Well I guess it's all personal opinion. All the restaurants we've tried so far were highly reviewed in the major newspapers in town. I was trying to take a different angle to find a restaurant that was more in tune with what we considered tasty Chinese. I've definitely had some great Chinese food in Vancouver BC and San Francisco without having to look very hard.

                      3. The best Cantonese-style restaurant in the Greater Seattle area is T&T Seafood, located next to the Ranch 99 Supermarket in Edmonds. For Dim Sum, go to Noble Court in Bellevue. If you're up for a roadtrip, go to Richmond (Canada), where you'll find the best Chinese food outside of China/Hong Kong.

                        1 Reply
                        1. re: allbus

                          I have to file a dissent on Noble Court. It's mediocre on its best days and I would avoid it.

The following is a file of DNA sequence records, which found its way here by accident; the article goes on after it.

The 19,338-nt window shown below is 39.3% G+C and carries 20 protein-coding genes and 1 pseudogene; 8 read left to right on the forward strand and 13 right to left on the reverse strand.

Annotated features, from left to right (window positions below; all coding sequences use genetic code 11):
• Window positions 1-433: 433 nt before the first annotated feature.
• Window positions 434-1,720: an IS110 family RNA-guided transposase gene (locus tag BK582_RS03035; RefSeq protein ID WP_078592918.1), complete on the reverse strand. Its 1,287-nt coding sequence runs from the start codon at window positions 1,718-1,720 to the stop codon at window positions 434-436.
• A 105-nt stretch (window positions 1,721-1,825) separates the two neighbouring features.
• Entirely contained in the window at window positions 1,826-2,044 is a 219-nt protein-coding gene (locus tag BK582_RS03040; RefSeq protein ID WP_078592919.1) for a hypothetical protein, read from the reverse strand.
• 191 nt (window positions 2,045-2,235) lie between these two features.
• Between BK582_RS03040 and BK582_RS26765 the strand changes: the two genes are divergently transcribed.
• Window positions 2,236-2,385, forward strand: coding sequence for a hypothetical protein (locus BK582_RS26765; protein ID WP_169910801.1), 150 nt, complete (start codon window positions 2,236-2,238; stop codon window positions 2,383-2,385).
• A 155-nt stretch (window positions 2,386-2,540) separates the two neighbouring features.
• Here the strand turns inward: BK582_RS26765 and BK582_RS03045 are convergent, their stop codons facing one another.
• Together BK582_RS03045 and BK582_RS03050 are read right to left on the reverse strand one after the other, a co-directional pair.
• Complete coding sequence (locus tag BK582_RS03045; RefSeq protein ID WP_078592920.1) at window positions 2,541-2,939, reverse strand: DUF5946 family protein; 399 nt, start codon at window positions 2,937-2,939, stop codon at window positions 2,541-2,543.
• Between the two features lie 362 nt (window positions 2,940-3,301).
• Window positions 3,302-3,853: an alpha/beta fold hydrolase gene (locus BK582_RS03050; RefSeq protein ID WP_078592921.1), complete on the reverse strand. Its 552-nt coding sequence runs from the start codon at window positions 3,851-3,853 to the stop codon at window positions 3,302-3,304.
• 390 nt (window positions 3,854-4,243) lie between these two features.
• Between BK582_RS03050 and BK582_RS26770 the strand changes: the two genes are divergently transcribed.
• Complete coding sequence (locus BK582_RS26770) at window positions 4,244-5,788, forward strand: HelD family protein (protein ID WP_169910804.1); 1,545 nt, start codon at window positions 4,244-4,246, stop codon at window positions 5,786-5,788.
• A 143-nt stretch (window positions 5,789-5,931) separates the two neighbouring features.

2. I'm not a New Yorker but my mom is originally. Snappy Dragon is way past its prime. Was good about 5 years ago and has been riding on its popularity ever since while food quality has dropped.

                          A little place I am quite fond of is called the Mandarin Chef on University Way (aka "The Ave") just past 50th. They make their own dumplings fresh daily.

                          I also was very disappointed by Shanghai Garden, even tried the infamous hand shaved noodle dish. It was okay, but nothing to rave about.

                          1 Reply
                          1. re: Lisa